More energy consumption for your house
By setting a limit on exporting the energy to the grid, you will be able to consume more power in your house. Instead, focus on increasing your self-energy consumption and use a better and more efficient system for energy production for long term benefits. By doing these, you will be able to ensure a better return on your investments.
Protecting the grid from electrical issues
One of the main positive impacts of limiting solar export is that it avoids power surges and other related issues. Power shortages become common when everyone starts exporting or selling their excess energy to the grid since the power lines get stressed. Therefore, the solar export limit is ideal for preventing frequent power cuts during summer.
Adverse effects of solar export limiting
The export limit can be zero
It may happen for many homeowners that their household or property is entirely excluded from the export of excess energy to the grid. If this happens, then even if your household has access to solar systems, you won't be able to enjoy any feed-in tariffs. As a result, all the excess energy that your system generates will either get wasted or lost almost immediately.
False data reporting
The export limit can have a severe impact on your solar data, and as a consequence, you won't be able to predict whether your system is underperforming. Your system will show your export limit, i.e., 5kW on its data, and even if the system produces more than this, it won't show.
It would get difficult to detect issues at the time of peak energy production. However, this issue occurs only when you start exporting. Therefore, if you self-consume the entire energy, your savings will get maximized.
Wastage of energy
This is one of the main disadvantages of the solar export limiting. If your solar system is producing more energy than the export limit and if you are unable to consume it, then the excess energy gets entirely wasted. It is not possible to evaluate the wasted or lost energy as well. So, therefore, this is quite a big disadvantage for solar export limiting.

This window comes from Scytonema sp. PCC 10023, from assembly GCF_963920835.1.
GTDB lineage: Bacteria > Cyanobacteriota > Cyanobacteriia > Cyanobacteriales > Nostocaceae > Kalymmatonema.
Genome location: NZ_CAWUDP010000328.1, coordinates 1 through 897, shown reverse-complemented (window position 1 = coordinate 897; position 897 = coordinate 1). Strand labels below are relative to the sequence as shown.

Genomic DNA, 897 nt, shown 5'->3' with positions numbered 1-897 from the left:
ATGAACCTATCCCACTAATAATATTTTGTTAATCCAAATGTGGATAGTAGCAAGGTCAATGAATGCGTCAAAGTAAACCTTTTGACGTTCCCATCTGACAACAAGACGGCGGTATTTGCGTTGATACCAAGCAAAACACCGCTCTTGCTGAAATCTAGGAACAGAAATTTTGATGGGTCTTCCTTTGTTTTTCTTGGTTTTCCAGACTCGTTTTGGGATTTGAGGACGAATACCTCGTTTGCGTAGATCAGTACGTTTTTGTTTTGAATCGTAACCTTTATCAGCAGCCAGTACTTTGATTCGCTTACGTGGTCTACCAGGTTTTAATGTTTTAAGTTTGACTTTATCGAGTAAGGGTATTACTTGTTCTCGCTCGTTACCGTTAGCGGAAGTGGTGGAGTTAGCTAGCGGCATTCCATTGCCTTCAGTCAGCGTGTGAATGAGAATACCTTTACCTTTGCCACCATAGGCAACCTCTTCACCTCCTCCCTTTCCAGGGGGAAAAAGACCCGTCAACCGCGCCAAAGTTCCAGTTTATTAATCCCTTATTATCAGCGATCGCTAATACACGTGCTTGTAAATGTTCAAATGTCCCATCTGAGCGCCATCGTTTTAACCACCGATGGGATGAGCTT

How does the solar export limit function?
The solar export limiting is accomplished by installing a smart energy meter. The meter is connected to your switchboard. The smart meter sends signals to the inverter when the energy travels through. So, when your system reaches its export limit, the smart meter prevents the system from sending any more energy to the grid.
The remaining excess energy either gets lost or wasted in the form of heat or thermal energy. The smart meter might cost you a little extra but is one of the best options for maintaining your solar export limit. Another effective option is software that prevents your inverter from exporting more than the allowed amount.
How much power can be exported to the grid?
Depending upon your solar export limit, there is a limited amount of energy that you can send back to the grid. However, despite the limit, you must have the freedom of exporting as much energy as possible to the grid. However, certain areas prevent you from doing this.
Those areas cap you for using the solar export limit. Nevertheless, the export limit in every area is not the same. For example, if you reside in an area where the grid connection is strong, and the number of people using solar for power generation is low, then your export limit will be less.
But if you reside in a built-up area where solar is very common and popular, then you will have a strong and high solar export limit. Additionally, suppose you reside in a regional area where the grid network is old, frail, and needs repair. In that case, you may be limited in your ability to export solar energy.